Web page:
How To Boost Your Wi-Fi Signal

March 28, 2024 | Tachus Community

No matter what you’re doing online, you want to maximize your internet connection. You deserve a fast and reliable internet service and a dependable Wi-Fi signal to deliver that connection to your home and devices.

So what happens if you run into frequent lagging while gaming online or if your signal keeps dropping whenever you’re trying to stream? What can you do about the wireless dead zones in your home? Depending on the size and layout of your home and how new your router and equipment are, it is possible to boost your Wi-Fi signal without requiring any upgrades and purchases.

Is Your Router Causing Signal Issues? Here’s How to Troubleshoot Your Internet Connection

Before you start, ensure your router doesn’t cause signal issues. Check for the router’s model and age.If you’ve had your router for over five years, it probably can’t deliver the speeds on your internet plan. When it comes to delivering gigabit speeds, if your router is old, might be time to replace it.

You should also confirm that your internet connection isn’t a problem. During some of these tests, run a series of speed tests and connect your computer directly to your modem and router with an Ethernet cable.

If the speed results you see while connected to your modem are nowhere near what you’re paying for, then there is an issue with your internet service provider.

Your speeds may be throttled, or they can’t keep up with the demand for bandwidth that occurs during peak usage hours. If the results you get while connected to your modem and router are within range of what you’re paying for, but your results while on Wi-Fi could be better, it’s time to follow the steps below.

Step 1: Place Your Router High Up

Routers typically radiate radio waves in a downward direction, so elevating your router can help to optimize coverage. Aiming for a height of approximately five to seven feet above the ground is advisable. Consider using a shelf, mantle, or counter top for your router’s placement. Regardless, refrain from positioning it on or close to the floor.

Step 2: Place Your Router in a Central Location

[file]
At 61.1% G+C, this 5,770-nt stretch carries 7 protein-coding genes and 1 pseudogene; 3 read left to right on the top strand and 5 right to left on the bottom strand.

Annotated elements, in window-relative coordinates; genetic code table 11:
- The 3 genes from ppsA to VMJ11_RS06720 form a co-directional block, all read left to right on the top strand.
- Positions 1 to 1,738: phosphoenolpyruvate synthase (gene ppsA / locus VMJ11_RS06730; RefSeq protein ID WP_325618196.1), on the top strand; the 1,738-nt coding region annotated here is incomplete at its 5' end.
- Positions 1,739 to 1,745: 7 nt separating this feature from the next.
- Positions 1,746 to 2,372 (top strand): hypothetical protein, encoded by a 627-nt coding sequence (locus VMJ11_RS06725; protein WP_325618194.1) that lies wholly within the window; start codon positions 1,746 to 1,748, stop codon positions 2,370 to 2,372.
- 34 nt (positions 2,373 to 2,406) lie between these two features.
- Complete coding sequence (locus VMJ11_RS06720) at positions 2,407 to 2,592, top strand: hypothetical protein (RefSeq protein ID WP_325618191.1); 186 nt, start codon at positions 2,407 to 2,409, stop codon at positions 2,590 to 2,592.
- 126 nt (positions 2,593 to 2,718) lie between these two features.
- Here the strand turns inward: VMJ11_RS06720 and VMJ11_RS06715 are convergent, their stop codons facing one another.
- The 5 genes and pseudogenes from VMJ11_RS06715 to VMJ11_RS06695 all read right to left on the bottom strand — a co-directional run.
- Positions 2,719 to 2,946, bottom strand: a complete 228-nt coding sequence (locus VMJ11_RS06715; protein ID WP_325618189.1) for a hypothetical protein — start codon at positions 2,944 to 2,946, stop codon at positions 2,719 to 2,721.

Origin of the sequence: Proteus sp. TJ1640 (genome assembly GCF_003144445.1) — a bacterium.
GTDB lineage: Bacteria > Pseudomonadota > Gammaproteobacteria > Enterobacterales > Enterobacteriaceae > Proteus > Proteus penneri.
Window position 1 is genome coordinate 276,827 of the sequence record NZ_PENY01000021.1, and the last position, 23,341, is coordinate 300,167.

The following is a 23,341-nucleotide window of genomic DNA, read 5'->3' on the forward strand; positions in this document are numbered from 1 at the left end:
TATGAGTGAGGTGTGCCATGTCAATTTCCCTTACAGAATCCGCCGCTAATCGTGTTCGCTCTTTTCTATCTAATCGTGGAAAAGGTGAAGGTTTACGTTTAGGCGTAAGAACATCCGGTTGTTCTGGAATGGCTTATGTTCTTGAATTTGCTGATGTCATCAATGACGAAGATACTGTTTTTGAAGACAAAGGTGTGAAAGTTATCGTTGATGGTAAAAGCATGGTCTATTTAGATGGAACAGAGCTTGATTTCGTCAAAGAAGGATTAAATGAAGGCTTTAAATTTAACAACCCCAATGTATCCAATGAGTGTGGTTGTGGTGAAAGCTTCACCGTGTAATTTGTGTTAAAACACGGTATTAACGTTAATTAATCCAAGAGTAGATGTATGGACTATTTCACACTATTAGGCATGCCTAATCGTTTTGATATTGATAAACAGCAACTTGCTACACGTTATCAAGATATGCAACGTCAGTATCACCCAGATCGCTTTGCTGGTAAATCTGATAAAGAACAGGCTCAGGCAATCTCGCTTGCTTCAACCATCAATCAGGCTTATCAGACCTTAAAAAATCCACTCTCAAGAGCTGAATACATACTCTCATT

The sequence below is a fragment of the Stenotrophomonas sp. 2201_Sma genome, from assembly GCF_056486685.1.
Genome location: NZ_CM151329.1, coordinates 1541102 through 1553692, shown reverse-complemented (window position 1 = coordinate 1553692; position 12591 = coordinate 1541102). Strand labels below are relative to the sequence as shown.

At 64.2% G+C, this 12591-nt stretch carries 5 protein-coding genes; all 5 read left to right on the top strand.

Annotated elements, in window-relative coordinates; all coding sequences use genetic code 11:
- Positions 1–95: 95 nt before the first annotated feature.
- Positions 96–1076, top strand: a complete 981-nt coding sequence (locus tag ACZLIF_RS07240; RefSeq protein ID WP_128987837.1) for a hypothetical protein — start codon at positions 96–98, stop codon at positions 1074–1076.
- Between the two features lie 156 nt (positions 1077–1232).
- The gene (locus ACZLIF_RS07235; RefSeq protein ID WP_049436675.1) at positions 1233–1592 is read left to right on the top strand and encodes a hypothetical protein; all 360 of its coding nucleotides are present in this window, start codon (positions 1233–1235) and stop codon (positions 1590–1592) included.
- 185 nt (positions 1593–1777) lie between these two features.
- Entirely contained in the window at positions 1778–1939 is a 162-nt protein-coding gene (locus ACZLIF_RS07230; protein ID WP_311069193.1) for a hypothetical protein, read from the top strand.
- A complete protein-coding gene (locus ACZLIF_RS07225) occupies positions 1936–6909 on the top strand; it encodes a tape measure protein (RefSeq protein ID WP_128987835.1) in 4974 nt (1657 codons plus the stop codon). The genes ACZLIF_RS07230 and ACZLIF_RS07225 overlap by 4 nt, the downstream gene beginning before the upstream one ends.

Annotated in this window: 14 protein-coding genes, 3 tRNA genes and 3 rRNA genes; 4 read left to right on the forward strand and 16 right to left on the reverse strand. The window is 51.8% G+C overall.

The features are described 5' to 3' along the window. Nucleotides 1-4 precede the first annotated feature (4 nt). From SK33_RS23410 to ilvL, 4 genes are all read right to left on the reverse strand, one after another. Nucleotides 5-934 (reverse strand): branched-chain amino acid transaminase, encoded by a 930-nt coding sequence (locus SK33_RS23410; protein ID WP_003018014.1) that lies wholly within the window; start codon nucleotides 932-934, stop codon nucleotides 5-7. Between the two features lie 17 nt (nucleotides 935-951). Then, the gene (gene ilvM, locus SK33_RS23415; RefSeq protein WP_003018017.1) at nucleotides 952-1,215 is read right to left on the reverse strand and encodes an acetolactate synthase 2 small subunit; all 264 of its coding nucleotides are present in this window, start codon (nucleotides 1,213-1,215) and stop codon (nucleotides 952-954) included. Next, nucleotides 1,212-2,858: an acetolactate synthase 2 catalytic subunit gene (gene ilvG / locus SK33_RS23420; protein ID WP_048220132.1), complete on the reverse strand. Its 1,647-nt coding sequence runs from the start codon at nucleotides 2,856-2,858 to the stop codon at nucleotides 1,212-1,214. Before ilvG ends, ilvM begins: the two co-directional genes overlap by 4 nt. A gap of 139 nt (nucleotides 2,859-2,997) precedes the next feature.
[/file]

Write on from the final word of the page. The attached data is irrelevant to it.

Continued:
Ensure your signal is distributed as evenly as possible throughout your home. Placing your router on one end of your home might result in the other end not receiving a good signal. At the very least, ensure that all areas in your home where you plan to connect to the internet are within range of your router’s signal. It’s also a good idea to place your router in the open.

Many users tend to put their routers in either closets or cabinets or hidden behind furniture, but they need to know that they’re just placing additional barriers for the signal to cross to reach their devices. Ensure your router is placed so your signal travels the shortest distance across the fewest possible barriers.

Step 3: Place Your Router Away From Other Electronic Devices

Other electronics can interfere with your router’s signal. You should especially avoid electronics like microwaves, which emit a robust 2.4GHz band signal capable of interfering with routers on the wireless band. Try to place your router five to six feet away from other electronics. Alternatively, you can adjust your router’s frequency to 5GHz if other 2.4GHz band devices are unavoidable.

Step 4: Place Your Router Away From Water and Metal Objects

Water and metal have been know to interfere with a router’s signal. Avoid placing your router next to metal appliances, fish tanks, metal walls or doors, and metal pipes. Doing this will help you eliminate or minimize any Wi-Fi dead zones in your home.

Step 5: Secure Your Internet Connection

Make sure your neighbors aren’t using your Wi-Fi and stealing your bandwidth. The more people use your internet, the slower it will be. Create a strong, complex password to prevent outsiders from accessing your network.

Step 6: Regularly Reboot Your Router

When you reboot your router, you let it perform necessary system updates. If possible, set up your router to reboot automatically when you’re not online, whether it’s late at night while you’re asleep or in the middle of the day if you’re away at work.

If you’ve followed all of the above steps but feel like your signal needs a boost, it may be time to upgrade or purchase additional equipment. If your signal isn’t reaching your entire home, especially if it’s more than 2,000 square feet, we recommend buying a mesh system, Wi-Fi repeater, or extender.

Upgrade Your Online Experience with Tachus

If the speed test you ran earlier found that your weak signal is caused by your internet connection, not your router, your internet provider might not give you the speeds you’re paying for. If you want to upgrade to a fast and reliable fiber internet connection, check your address here to see if Tachus Fiber is available in your neighborhood. If it isn’t, learn more about how you can bring us into your community.